Few things are less inspiring than riches-to-rags stories about people who built a fortune that’s the envy of average earners only to lose it all.
But it happens.
Acquiring wealth is only half the battle — preserving it often proves to be the hard part. If you’re progressing on your journey to financial security, the mistakes you avoid will be as important as the successes you achieve. Here are the wealth-wrecking missteps to avoid when you finally do get rich.
Financial Mismanagement Can Ruin the Rich, Same as Everyone Else
The rules of money management and healthy financial hygiene don’t change whether you earn $30,000 a year or $3 million. The traps of overspending, reckless investing and failure to keep track of your finances can foil the average and affluent alike.
“The biggest way rich people can lose their wealth is from a lack of financial management,” said Alexa Cruz, personal finance expert with Finder.com. “This means not keeping tabs on what they’re earning versus spending, skipping out on budgeting and making high-cost investments with no research.”
That last one is crucial because the more you earn, the more people you’ll have bombarding you with can’t-lose “investment opportunities.”
But the biggest danger is complacency, which can creep in when you build what feels like inexhaustible wealth.
“Easy come easy go,” said Jason Moll, CPA. “Oftentimes, wealthy people don’t maintain the same discipline that they had when they built their wealth. Wealthy people should try to preserve their assets and live off of their earnings. You should be mindful that if you’re not moving forward, you might be drifting backward.”
Most wealth comes from success in business, said John Jennings, president and chief strategist of the St. Louis Trust & Family Office.
He said virtually all the truly high-net-worth individuals he works with — those with tens of millions of dollars — earned it by pouring all their energies and their entire savings into all-or-nothing entrepreneurial endeavors.
When it works, they get rich. When it fails, they go bankrupt — but it can fail even after it works.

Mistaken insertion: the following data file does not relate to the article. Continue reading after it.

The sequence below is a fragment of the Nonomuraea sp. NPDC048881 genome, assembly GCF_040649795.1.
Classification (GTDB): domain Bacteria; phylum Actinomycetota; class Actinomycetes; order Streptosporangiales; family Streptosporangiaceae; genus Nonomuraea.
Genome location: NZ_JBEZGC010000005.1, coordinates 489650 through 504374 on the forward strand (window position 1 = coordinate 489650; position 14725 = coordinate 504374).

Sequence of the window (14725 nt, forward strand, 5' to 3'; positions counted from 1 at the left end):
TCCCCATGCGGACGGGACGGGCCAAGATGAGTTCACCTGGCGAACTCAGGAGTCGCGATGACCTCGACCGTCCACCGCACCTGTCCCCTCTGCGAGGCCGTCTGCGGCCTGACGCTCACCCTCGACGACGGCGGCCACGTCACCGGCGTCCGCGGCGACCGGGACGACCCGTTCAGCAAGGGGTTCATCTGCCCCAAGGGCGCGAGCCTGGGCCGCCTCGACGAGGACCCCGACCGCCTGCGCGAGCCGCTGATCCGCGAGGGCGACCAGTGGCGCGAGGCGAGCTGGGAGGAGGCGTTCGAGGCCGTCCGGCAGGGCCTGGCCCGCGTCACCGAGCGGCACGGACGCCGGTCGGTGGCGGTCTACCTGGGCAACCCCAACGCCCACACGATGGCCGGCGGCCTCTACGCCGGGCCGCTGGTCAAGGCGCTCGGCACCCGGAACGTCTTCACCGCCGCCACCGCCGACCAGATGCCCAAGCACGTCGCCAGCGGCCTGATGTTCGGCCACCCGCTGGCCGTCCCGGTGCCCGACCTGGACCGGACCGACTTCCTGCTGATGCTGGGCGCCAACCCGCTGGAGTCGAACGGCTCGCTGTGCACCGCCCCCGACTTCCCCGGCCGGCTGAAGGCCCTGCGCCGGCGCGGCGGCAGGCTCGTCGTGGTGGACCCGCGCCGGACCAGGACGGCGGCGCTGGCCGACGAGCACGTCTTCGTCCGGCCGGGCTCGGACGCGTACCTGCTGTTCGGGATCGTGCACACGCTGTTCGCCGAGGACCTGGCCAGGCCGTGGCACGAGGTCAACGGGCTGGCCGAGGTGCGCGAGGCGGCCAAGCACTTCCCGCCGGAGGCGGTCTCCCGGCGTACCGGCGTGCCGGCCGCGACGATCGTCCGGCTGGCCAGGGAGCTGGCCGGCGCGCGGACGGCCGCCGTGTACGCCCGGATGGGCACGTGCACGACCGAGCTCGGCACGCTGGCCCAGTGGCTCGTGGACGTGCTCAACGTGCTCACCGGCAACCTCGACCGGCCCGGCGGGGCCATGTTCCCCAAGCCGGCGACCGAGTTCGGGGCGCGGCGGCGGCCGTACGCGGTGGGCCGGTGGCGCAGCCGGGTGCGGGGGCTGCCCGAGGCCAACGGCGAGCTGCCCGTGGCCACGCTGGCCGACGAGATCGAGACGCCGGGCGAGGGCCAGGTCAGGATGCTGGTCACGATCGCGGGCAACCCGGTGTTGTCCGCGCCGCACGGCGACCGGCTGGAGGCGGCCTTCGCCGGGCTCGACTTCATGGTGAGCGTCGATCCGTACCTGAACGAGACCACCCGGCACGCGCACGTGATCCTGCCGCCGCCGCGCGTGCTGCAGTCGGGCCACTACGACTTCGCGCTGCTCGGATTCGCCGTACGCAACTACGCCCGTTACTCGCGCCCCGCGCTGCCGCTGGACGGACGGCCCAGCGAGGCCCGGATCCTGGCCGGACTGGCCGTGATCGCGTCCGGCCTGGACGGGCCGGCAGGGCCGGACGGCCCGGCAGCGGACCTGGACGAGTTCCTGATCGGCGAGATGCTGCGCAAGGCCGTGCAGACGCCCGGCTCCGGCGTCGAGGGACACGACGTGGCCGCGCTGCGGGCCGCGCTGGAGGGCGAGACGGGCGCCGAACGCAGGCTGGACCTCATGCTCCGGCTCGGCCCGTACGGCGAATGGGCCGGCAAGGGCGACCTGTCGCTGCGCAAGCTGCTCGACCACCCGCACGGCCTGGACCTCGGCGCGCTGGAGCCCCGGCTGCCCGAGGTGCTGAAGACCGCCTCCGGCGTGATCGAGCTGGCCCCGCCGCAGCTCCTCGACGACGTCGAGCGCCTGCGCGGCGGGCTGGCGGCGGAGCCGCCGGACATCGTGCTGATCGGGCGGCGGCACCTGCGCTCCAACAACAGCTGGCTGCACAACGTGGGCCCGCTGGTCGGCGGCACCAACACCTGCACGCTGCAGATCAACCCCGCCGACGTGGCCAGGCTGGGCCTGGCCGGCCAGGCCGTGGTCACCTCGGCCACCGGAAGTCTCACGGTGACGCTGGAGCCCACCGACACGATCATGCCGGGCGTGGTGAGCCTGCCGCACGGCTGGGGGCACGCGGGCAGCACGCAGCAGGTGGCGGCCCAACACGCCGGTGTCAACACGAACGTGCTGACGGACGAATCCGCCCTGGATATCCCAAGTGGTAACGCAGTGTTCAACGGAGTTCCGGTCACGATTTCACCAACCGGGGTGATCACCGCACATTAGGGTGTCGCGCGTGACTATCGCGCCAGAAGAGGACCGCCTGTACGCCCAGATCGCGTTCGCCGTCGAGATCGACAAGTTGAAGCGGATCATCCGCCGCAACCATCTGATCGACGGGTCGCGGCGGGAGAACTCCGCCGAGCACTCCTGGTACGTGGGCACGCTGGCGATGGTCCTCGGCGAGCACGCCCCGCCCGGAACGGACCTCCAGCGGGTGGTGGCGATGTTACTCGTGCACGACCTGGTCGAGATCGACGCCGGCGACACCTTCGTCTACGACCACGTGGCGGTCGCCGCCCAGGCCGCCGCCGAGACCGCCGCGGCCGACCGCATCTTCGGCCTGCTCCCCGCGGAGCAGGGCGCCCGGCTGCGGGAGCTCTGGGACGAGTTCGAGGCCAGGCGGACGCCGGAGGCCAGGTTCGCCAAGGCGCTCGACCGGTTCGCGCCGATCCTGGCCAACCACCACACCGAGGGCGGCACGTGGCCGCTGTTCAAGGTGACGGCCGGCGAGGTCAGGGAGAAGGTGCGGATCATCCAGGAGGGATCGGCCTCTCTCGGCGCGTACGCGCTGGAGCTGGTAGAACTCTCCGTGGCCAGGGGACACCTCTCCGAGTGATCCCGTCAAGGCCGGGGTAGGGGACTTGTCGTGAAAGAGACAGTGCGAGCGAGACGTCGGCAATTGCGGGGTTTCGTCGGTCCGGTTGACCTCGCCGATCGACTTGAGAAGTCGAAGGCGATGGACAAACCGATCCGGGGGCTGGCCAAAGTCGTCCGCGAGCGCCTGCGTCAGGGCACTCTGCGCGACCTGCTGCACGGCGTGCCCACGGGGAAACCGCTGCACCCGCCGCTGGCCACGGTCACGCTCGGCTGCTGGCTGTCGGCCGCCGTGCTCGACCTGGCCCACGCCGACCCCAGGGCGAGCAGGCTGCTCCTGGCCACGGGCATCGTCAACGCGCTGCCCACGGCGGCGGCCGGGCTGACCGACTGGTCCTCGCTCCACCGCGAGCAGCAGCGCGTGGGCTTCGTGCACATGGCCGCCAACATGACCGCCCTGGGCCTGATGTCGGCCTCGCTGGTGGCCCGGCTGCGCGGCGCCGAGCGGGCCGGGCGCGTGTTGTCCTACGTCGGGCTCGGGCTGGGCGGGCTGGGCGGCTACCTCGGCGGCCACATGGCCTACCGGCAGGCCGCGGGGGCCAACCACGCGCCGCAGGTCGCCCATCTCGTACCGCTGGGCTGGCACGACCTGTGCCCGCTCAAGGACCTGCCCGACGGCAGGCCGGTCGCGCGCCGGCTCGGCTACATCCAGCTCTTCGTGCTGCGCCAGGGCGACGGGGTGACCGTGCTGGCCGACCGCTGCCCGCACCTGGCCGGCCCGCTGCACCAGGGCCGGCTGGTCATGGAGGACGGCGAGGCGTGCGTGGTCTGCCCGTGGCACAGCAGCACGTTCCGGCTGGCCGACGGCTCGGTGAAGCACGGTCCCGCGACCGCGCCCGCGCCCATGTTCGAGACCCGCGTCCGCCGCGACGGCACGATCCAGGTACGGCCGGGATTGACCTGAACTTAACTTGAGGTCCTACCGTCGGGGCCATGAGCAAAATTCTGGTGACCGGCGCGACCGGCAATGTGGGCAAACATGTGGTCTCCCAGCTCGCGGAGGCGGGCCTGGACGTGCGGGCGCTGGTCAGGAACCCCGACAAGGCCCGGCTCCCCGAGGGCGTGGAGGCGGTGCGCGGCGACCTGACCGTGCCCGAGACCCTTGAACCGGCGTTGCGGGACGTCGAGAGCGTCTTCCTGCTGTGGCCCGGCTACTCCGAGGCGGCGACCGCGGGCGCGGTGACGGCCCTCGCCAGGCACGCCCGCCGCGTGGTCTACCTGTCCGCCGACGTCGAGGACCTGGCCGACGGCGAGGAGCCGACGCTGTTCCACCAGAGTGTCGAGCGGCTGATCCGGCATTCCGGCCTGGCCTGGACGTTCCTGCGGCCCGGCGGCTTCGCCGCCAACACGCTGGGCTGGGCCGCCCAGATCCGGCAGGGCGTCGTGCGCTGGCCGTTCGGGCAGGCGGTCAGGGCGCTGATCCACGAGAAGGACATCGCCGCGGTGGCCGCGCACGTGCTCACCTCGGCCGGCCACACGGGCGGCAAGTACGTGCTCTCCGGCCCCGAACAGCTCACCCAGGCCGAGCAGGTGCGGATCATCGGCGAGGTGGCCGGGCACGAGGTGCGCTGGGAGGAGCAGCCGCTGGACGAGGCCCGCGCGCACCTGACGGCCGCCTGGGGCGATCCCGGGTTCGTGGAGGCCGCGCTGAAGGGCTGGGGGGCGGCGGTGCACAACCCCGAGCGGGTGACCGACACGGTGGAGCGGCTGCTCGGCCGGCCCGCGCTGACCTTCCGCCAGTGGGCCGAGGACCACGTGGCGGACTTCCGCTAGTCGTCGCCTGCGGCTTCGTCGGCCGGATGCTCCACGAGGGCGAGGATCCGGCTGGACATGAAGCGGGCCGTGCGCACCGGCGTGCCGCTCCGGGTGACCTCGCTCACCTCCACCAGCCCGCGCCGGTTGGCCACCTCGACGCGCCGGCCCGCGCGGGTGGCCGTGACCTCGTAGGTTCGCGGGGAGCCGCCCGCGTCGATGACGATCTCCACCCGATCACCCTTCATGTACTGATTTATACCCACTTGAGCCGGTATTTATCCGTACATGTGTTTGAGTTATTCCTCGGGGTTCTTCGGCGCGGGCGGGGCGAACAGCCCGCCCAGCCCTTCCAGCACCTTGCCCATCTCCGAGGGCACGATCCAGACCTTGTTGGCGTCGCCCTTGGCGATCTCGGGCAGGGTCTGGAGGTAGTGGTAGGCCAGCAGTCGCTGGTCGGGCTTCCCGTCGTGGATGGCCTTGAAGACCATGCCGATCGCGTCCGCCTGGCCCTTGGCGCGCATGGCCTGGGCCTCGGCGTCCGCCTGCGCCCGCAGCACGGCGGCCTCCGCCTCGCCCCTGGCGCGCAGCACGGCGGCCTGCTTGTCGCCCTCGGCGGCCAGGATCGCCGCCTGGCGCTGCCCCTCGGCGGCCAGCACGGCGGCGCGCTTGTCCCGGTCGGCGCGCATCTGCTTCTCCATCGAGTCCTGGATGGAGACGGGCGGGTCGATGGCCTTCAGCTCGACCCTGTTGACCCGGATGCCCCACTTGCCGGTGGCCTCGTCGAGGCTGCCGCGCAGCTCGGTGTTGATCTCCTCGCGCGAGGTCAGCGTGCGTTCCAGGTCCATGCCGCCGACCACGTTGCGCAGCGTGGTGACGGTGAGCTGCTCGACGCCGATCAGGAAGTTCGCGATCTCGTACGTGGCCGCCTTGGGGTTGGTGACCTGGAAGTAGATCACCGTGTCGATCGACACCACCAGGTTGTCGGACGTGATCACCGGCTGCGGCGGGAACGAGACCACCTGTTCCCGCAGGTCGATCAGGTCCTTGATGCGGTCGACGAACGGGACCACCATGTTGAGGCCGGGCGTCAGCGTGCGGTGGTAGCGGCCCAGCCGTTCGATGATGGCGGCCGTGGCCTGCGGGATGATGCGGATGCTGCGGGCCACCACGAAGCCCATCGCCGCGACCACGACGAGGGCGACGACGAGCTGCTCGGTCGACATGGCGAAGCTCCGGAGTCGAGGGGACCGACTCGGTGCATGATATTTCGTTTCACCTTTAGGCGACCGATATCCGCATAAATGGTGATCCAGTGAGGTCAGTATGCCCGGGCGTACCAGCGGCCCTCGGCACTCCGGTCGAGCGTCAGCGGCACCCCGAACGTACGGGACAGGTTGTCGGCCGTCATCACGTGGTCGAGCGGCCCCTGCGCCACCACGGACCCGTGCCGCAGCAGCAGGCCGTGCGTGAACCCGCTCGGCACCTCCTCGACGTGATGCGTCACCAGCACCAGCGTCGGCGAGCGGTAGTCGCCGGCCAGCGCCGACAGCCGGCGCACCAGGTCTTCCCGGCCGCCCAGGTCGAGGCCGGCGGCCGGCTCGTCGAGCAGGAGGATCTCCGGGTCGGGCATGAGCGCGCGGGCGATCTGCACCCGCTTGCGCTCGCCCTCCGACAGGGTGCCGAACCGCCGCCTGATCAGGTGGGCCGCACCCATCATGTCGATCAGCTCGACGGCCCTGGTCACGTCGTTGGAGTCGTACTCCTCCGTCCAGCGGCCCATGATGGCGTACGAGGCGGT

. “Even if they have a lot of money, they can still lose it because businesses might fail or investments might go wrong. This can happen because the economy gets worse, what people want to buy changes, more companies compete, or the business is not managed well. If a business fails, they not only lose the money they put in, but also the money they could have earned in the future if the business did well. It’s also possible that if their business fails, they might owe money personally because of the business, and this could put their personal belongings in danger.”
Divorce Is Expensive — Especially for the Rich
According to Duke University research, wealthier couples have lower instances of divorce. But they’re hardly immune — and the results can evaporate personal wealth.
“When rich couples decide to split up, they sometimes have to share their stuff,” Silvermann said. “This includes things like companies they own, houses and money they invested — and this sharing can make them lose a lot of money.”
In 2006, Ohio State University released research that’s still widely cited, showing that personal wealth drops by 77% after divorce.
In 2020, research from the Journal of Marriage and Family showed that if anything had changed 14 years later, it changed for the worse. It revealed “82% and 76% reductions in personal wealth of men and women, respectively.”
And the rich are no exception.
“For instance, MacKenzie Scott, who is Jeff Bezos’s ex-wife, received 25% of the stake in Amazon — worth about $144 billion at the time — which was worth about $36 billion,” said Silvermann, who also cited Bill and Melinda Gates as an example.
While it’s hard to feel bad for two guys worth a combined $270 billion, the situations and net worths of Gates and Bezos are extreme outliers. In more typical cases, divorce can do to the rich the same thing it does to everyone else — cast their lives into financial disarray.
Some wealthy people lose their money after they die. While they won’t miss it, their heirs certainly will.
“A lack of estate planning is a sure way to lose wealth,” said Renee Fry, CEO of the estate planning service Gentreo.
Like average earners, the wealthy sometimes avoid planning for the inevitable because they don’t want to confront the uncomfortable subject matter, don’t know where to start, are unsure how to divide their assets among their children or simply don’t get around to it.
No matter the reason, dying without a will — or better yet a trust — leaves their wealth and their wishes at the mercy of the courts or, even worse, squabbling heirs.
“Wealth can be lost due to a lack of estate planning when assets are not properly allocated or protected, leading to unnecessary taxes and legal expenses,” Fry said. “Without a clear plan, family disputes and inefficient distribution of assets can further erode the wealth accumulated over lifetimes.”
Even those who plan for their estates can forfeit a fortune if they don’t revise those plans as their circumstances evolve.
“I had a client who failed to update his will,” Morrison said. “When he passed unexpectedly, the legal fees and disputes almost halved his estate’s worth.”
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